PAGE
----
1) and 2) It’s not a topic I imagine you’re supposed to talk about, but The Vice Guide to Sex and Drugs and Rock and Roll and Do’s and Dont’s: 10 Years of Street Fashion Critiques are the most popular toilet-reading I’ve ever owned. I don’t suppose it would be a good idea to write that on your Christmas present labels but it’s definitely true. Both are, obviously, NSFW, so not a choice for your mother probably.
3) One of the most-talked about fashion books this year, Irreverent by Carine Roitfeld is a beautiful compendium of the best of Carine’s career. You also get to see the veteran French Vogue editor’s boobs quite a bit. 4) The internet is divided into two camps; those that love Daphne Guinness and those that can’t stand her. I firmly stand in the adoration camp and Daphne Guinness by Valerie Steele documents the style doyenne’s transformation from heiress to high priestess of fashion.
5) Fashion books are a no-brainer at Christmas and the Yves Saint Laurent compendium by fashion historian Farid Chenoune would be a happy addition to any coffee table. 6) Slightly tricky to find but available in most gallery bookshops, The and Craft of Gianni Versace by laire Wilcox, Valerie Mendes and Chiara Buss is the ideal gift for anyone who worships at the gold, paisley, spandex alter of Versace. Packed with flamboyant designs, 90s supermodels and textile technology, it’s a right old treat for the eyes.
7) The Book of Skulls by Faye Dowling came out last year but I still don’t own it, so here it is again. Featuring skulls from the ornate to the graphic in branding for such diverse names as Black Sabbath and Hello Kitty, it’s basically just a big book of nice designs. 8) Art Deco Complete is sub-titlted the definitive guide to the decorative arts of the 1920s and 30s, which tells you all you need to know really. A beautiful hard backed encyclopedia of style, it covers the lot from interiors to adverts, fashion and food.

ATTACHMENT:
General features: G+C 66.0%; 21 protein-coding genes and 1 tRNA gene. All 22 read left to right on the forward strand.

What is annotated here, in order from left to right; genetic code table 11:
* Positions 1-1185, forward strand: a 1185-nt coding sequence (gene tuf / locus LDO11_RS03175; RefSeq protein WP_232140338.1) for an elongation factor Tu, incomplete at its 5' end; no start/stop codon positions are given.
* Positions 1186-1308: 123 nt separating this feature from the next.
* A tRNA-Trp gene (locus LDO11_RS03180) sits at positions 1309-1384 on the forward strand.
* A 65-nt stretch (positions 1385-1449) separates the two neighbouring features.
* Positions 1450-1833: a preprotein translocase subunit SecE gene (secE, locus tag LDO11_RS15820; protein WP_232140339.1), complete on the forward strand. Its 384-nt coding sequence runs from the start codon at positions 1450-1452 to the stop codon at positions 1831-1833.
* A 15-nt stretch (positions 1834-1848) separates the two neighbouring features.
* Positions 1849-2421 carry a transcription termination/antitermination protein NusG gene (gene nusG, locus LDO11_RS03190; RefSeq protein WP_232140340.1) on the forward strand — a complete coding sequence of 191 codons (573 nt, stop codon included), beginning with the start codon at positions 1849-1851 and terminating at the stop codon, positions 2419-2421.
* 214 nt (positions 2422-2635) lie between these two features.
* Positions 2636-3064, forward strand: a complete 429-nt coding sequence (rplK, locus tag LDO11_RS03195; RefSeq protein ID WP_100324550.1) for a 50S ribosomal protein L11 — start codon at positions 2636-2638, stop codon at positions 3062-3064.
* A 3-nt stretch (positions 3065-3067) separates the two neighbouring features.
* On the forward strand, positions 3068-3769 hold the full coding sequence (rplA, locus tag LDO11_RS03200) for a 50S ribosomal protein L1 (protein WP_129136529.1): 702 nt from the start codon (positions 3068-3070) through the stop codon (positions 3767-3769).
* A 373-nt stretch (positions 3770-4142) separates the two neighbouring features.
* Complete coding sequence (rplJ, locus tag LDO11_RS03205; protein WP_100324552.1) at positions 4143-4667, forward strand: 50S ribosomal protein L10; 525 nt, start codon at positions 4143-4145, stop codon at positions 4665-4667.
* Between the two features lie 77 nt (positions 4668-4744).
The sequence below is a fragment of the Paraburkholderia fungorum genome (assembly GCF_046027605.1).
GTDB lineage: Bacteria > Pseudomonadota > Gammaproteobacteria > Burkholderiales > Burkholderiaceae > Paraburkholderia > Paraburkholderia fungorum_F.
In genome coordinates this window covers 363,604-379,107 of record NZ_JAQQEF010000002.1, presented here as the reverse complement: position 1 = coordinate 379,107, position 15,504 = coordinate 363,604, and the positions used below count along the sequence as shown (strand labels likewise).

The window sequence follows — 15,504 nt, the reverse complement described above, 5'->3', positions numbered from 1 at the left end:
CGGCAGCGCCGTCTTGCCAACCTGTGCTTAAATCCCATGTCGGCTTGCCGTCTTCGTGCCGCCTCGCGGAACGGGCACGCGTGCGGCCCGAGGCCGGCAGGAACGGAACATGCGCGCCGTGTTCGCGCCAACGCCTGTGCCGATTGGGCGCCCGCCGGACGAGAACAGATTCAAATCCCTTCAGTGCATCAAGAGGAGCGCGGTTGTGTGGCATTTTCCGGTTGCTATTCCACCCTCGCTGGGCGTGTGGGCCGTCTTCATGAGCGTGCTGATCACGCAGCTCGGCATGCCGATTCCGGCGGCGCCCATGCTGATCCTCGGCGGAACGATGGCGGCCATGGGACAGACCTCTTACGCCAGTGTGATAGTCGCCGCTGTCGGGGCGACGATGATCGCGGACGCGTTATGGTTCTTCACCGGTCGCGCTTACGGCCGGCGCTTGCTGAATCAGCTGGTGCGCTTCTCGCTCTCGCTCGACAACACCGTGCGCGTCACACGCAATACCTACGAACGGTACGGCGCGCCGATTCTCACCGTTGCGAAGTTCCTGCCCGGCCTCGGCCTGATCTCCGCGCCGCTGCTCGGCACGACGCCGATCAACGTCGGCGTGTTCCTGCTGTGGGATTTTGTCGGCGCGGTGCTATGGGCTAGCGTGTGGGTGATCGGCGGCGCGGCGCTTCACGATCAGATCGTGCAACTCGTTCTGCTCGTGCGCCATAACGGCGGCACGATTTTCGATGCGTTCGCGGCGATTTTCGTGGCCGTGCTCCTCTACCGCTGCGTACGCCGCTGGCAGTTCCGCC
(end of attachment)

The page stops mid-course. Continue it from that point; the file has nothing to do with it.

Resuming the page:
9) I’m sure I’m not the only person living in London who is obsessed with buying historical books about my adopted town. Edward Bawden’s London features 200 illustrations from the famous artist, mostly depicting London in the 1920s and 30s, but also work up to the 50s and the Festival of Britain. It’s dead nice! 10) Not a recipe book, just something to look at, A Visual History of Cookery by Duncan McCorquodale features vintage food adverts, posters, propaganda, catalogues, kitchens… really just everything to do with cooking except how to do it.
11) Sheffield bonus: Round About Chatsworth by the Dowager Duchess of Devonshire (or Debo Mitford to us) just has lots of nice pictures of Chatsworth Estate sooo… always nice. If you’re in Sheffield or surrounding areas, you can probably pick up a signed copy by Debo herself in one of the gift shops. You should! My signed cookbook is one of my favourites. Imagine! A Mitford pen touched it!